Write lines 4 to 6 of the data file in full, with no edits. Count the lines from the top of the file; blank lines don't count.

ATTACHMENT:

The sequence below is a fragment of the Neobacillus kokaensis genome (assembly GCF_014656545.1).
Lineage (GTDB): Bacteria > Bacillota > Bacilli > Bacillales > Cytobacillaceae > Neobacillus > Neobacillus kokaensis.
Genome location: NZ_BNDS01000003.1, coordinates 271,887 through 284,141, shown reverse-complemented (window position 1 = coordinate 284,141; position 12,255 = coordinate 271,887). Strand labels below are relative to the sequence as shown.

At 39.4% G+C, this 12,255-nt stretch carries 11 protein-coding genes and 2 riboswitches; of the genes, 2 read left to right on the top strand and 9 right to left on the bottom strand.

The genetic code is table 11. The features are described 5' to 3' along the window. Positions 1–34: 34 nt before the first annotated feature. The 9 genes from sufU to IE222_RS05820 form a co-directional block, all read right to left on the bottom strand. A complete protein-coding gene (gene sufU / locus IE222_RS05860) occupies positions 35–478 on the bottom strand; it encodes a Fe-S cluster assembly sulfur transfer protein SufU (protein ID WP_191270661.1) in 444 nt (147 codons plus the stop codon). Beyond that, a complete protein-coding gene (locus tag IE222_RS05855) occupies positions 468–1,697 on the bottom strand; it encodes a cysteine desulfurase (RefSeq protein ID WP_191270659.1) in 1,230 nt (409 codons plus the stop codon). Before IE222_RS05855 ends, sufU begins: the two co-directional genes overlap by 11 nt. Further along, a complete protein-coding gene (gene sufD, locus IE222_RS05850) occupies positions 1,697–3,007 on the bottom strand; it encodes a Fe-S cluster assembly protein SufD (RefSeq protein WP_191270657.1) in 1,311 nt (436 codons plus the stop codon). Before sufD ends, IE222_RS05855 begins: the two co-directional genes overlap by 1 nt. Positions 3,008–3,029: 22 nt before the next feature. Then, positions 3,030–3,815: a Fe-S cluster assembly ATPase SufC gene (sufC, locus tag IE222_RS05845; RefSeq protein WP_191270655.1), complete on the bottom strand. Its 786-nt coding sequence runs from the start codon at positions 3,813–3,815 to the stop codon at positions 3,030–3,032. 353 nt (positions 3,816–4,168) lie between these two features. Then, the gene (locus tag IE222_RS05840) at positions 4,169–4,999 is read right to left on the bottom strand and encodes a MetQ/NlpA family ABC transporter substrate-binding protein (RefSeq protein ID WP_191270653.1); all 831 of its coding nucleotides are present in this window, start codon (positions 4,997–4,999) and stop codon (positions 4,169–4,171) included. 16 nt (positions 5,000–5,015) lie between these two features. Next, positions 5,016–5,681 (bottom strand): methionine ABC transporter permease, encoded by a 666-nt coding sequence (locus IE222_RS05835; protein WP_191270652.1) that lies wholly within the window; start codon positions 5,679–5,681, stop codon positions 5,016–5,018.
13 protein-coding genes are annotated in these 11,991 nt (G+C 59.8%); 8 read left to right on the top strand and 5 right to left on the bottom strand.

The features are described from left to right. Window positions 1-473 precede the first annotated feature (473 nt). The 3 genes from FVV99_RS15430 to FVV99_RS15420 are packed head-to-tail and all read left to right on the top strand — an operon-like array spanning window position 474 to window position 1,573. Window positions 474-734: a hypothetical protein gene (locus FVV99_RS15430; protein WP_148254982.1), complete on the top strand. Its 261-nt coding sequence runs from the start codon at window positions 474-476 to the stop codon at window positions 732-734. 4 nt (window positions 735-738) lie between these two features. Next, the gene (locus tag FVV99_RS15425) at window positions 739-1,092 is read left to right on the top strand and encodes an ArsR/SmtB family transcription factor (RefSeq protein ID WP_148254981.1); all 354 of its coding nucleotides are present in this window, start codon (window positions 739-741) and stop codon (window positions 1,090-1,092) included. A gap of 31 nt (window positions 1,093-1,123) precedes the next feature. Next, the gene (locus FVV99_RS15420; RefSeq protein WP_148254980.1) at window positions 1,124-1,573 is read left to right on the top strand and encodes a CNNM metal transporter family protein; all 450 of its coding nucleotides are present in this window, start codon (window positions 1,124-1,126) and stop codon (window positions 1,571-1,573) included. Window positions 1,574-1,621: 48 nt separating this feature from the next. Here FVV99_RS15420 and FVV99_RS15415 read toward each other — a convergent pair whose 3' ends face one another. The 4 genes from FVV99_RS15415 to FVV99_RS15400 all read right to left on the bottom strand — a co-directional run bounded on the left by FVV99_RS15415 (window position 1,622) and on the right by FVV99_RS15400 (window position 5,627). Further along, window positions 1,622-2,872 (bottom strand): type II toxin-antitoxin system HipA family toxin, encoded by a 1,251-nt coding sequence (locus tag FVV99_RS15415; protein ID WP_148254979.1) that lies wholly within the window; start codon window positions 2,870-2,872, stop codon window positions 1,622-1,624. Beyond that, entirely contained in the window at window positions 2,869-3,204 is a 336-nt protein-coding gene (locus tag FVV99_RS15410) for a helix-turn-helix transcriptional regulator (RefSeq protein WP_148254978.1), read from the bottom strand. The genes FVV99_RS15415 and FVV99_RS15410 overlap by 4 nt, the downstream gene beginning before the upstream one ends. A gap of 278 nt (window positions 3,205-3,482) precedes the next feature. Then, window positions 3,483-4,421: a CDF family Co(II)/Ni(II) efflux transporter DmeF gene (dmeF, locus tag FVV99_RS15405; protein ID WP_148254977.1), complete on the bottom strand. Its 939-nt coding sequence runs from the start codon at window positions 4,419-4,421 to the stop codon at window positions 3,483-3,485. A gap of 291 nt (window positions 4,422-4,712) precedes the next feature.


At 39.4% G+C, this 12,255-nt stretch carries 11 protein-coding genes and 2 riboswitches; of the genes, 2 read left to right on the top strand and 9 right to left on the bottom strand.

The genetic code is table 11. The features are described 5' to 3' along the window. Positions 1–34: 34 nt before the first annotated feature. The 9 genes from sufU to IE222_RS05820 form a co-directional block, all read right to left on the bottom strand. A complete protein-coding gene (gene sufU / locus IE222_RS05860) occupies positions 35–478 on the bottom strand; it encodes a Fe-S cluster assembly sulfur transfer protein SufU (protein ID WP_191270661.1) in 444 nt (147 codons plus the stop codon). Beyond that, a complete protein-coding gene (locus tag IE222_RS05855) occupies positions 468–1,697 on the bottom strand; it encodes a cysteine desulfurase (RefSeq protein ID WP_191270659.1) in 1,230 nt (409 codons plus the stop codon). Before IE222_RS05855 ends, sufU begins: the two co-directional genes overlap by 11 nt. Further along, a complete protein-coding gene (gene sufD, locus IE222_RS05850) occupies positions 1,697–3,007 on the bottom strand; it encodes a Fe-S cluster assembly protein SufD (RefSeq protein WP_191270657.1) in 1,311 nt (436 codons plus the stop codon). Before sufD ends, IE222_RS05855 begins: the two co-directional genes overlap by 1 nt. Positions 3,008–3,029: 22 nt before the next feature. Then, positions 3,030–3,815: a Fe-S cluster assembly ATPase SufC gene (sufC, locus tag IE222_RS05845; RefSeq protein WP_191270655.1), complete on the bottom strand. Its 786-nt coding sequence runs from the start codon at positions 3,813–3,815 to the stop codon at positions 3,030–3,032. 353 nt (positions 3,816–4,168) lie between these two features. Then, the gene (locus tag IE222_RS05840) at positions 4,169–4,999 is read right to left on the bottom strand and encodes a MetQ/NlpA family ABC transporter substrate-binding protein (RefSeq protein ID WP_191270653.1); all 831 of its coding nucleotides are present in this window, start codon (positions 4,997–4,999) and stop codon (positions 4,169–4,171) included. 16 nt (positions 5,000–5,015) lie between these two features. Next, positions 5,016–5,681 (bottom strand): methionine ABC transporter permease, encoded by a 666-nt coding sequence (locus IE222_RS05835; protein WP_191270652.1) that lies wholly within the window; start codon positions 5,679–5,681, stop codon positions 5,016–5,018.
13 protein-coding genes are annotated in these 11,991 nt (G+C 59.8%); 8 read left to right on the top strand and 5 right to left on the bottom strand.